Letters 09/05: Garlic And Anemia

Found Anemic Horse
I read with great interest your article on anemia and feeding horses garlic. I feed both my horses (a 17.1-hand warmblood and a 14.1-hand Quarter Pony) one scoop, about an ounce of garlic every day. Though my dosage levels are far below the ones listed in your article, you mentioned there was no study on the effects of longterm use. My warmblood tires easily at horse shows compared to the pony, so I decided to have his blood tested.

Today I found out he’s borderline anemic. I will discontinue the supplement and retest him in the fall. I’m going to stop this supplement for the pony as well, though I doubt she’s anemic. I’ve learned through my children that they can be fed an almost identical diet and one will have iron at the top of the charts and the other can be wallowing at the bottom.

If my warmblood returns to normal levels by the fall, I plan to contact the manufacturer. Thank you for keeping me on my toes when it comes to my horses healthcare.

Georgette Topakas-Hicks

Your plan to discontinue and retest, with no other changes made, is a wise one, but we need to point out there are many possible causes of anemia, and many causes of easy tiring besides anemia. Since your pony is considerably smaller than your warmblood, a dose of garlic sufficient to cause anemia in the larger horse would likely do the same in the pony. Anemia related to garlic causes characteristic changes in the red blood cells. They develop tiny, bubble-like projections on their surface called Heinz bodies. If the anemia was truly related to garlic, microscopic examination of a smear made of your horse’s blood should reveal Heinz bodies. These are easiest to find if the microscope slide is made as soon as the blood sample is drawn.


Considers Study Skewed
Your article, “Garlic Causes Anemia” in your last issue was extremely irresponsible. Skewed studies like these are precisely why many people are turned off by scientific research and formal studies.

Over a cup (8.8 oz.) of garlic per day’ Are you kidding me’ Of course anything in excess will cause problems and, considering a normal dose for horses is one to two tablespoons per day, this is truly excessive and essentially this study mean nothing. I have never seen a recommendation by a horse-care professional, holistic or conventional, that suggests using even close to that amount.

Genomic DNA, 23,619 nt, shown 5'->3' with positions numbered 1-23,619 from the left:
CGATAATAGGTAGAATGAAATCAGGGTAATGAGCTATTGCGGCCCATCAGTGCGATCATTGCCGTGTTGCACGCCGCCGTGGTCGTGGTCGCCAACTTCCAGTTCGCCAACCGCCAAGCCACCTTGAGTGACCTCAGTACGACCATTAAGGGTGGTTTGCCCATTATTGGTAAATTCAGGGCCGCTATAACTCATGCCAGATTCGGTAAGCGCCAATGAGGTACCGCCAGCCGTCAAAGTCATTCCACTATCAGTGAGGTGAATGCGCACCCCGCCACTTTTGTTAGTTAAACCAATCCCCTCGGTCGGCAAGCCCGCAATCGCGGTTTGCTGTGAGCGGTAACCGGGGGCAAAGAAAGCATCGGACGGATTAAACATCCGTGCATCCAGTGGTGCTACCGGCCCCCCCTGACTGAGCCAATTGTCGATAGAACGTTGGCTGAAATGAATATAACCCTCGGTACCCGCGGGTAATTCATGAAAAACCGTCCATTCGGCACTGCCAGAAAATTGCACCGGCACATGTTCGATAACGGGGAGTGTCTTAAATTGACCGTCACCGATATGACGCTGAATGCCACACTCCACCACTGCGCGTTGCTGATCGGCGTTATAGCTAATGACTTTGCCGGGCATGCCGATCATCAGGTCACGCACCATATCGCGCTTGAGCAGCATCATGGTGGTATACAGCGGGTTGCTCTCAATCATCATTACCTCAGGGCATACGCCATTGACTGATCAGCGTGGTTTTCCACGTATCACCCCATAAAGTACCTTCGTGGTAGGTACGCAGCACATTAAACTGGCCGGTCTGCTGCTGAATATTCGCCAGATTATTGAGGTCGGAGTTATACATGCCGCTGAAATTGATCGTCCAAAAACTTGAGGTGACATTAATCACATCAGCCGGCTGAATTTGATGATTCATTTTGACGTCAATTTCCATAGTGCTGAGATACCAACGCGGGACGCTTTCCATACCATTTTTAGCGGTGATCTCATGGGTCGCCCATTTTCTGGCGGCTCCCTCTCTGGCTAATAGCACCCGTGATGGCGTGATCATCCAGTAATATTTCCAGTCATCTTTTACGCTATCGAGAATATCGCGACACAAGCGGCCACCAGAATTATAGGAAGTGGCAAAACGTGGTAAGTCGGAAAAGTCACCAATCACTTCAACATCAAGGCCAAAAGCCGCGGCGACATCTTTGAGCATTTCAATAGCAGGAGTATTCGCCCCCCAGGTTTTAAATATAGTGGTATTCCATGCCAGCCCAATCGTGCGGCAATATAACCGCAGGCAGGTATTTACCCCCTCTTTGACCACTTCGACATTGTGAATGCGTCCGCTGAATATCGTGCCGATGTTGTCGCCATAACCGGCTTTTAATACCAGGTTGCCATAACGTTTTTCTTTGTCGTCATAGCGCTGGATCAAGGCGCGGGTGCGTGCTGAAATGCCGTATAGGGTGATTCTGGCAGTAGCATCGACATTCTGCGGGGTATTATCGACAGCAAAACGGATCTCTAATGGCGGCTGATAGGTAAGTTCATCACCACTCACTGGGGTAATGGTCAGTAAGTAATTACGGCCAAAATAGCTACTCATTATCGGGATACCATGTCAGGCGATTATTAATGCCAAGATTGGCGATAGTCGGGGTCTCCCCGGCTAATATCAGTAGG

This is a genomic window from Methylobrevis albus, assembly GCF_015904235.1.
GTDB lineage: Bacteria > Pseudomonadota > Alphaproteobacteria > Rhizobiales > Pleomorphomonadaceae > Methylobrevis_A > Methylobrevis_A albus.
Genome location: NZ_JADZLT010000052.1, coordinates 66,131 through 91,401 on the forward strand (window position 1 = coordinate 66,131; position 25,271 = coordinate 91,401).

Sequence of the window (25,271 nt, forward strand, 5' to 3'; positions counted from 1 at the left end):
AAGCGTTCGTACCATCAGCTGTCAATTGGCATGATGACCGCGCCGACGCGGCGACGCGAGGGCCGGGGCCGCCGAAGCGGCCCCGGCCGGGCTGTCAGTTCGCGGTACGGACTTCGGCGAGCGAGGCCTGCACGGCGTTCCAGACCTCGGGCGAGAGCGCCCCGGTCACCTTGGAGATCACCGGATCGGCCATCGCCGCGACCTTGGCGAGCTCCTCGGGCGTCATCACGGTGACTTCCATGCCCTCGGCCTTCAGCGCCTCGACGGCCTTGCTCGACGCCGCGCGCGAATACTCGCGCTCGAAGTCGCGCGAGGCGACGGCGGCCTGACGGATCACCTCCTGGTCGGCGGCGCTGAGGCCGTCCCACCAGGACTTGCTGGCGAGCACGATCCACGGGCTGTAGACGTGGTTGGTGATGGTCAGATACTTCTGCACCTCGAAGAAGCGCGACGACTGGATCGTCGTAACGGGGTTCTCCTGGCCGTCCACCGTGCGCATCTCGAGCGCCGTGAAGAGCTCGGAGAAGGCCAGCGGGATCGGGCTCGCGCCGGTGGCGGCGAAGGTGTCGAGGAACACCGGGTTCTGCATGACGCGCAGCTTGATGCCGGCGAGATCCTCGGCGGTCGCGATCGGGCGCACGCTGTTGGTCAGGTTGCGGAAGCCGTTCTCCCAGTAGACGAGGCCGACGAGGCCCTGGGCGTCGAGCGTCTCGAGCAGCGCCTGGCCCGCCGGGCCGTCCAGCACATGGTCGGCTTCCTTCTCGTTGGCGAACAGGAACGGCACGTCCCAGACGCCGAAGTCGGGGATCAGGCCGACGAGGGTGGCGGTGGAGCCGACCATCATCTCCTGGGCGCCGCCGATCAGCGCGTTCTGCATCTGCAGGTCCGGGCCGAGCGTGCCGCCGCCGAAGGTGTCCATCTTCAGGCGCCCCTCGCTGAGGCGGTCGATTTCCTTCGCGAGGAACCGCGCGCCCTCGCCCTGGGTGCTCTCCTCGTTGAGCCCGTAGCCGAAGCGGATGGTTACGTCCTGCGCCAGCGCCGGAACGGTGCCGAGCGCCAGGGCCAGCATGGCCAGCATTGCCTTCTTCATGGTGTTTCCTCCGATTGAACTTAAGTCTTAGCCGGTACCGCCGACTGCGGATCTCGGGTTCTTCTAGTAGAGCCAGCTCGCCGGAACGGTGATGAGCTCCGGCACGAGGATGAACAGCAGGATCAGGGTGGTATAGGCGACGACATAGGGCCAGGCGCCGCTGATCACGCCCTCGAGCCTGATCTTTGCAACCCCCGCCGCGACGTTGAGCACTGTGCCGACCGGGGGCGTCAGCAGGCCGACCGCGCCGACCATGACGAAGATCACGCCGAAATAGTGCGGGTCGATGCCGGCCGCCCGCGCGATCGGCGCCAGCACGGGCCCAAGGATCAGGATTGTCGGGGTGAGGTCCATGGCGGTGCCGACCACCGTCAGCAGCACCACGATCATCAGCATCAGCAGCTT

Where is the study that would actually mean something’ Perhaps using the correct amount of garlic, one to two tablespoons a day’ Where is the article showing the wonderful benefits of garlic, which has, by the way, been used as a beneficial herb for 4,000 years.

Perhaps your article should have been titled “Over-dose of Garlic Causes Anemia” or “Improper Use of Garlic Causes Anemia.” I just hope this ridiculous article does not turn uninformed horse owners against this great feed addition.

Lisa Ross-Williams
Host of “If Your Horse Could Talk Show”

Our article stated the dosage of garlic that caused anemia, and that the effects of smaller amounts over longer periods were still unknown. Our bottom line also was clearly nothing more than caution is indicated. Unfortunately, the widespread impression that natural always means safe is not correct. Having been used for over 4,000 years as a human spice, “medicine,” and to ward off vampires doesn’t necessarily mean it is of any benefit to horses.

We can’t do an article on the benefits of garlic to horses for the simple reason that the evidence to support any simply isn’t there. Cholesterol-lowering and anticlotting effects have been documented for human patients, but horses don’t get atherosclerosis and coronary artery disease.

Otherwise, the only proven effect is a topical antibacterial/antifungal effect, i.e. killing organisms on direct contact at high concentration, not at all the same thing as eating it to get the same result.

As things now stand, without proof of effectiveness and with questions raised about safety, use of garlic looks like all-risk, no-benefit to us. All we said is that people feeding garlic should consider periodically checking for anemia. We stand by that statement. Garlic, and the onion, are documented to be toxic to small animals. We agree more studies, especially long-term studies at lower doses, are needed in horses, but the work done so far clearly confirms the same potential is there in the horse.

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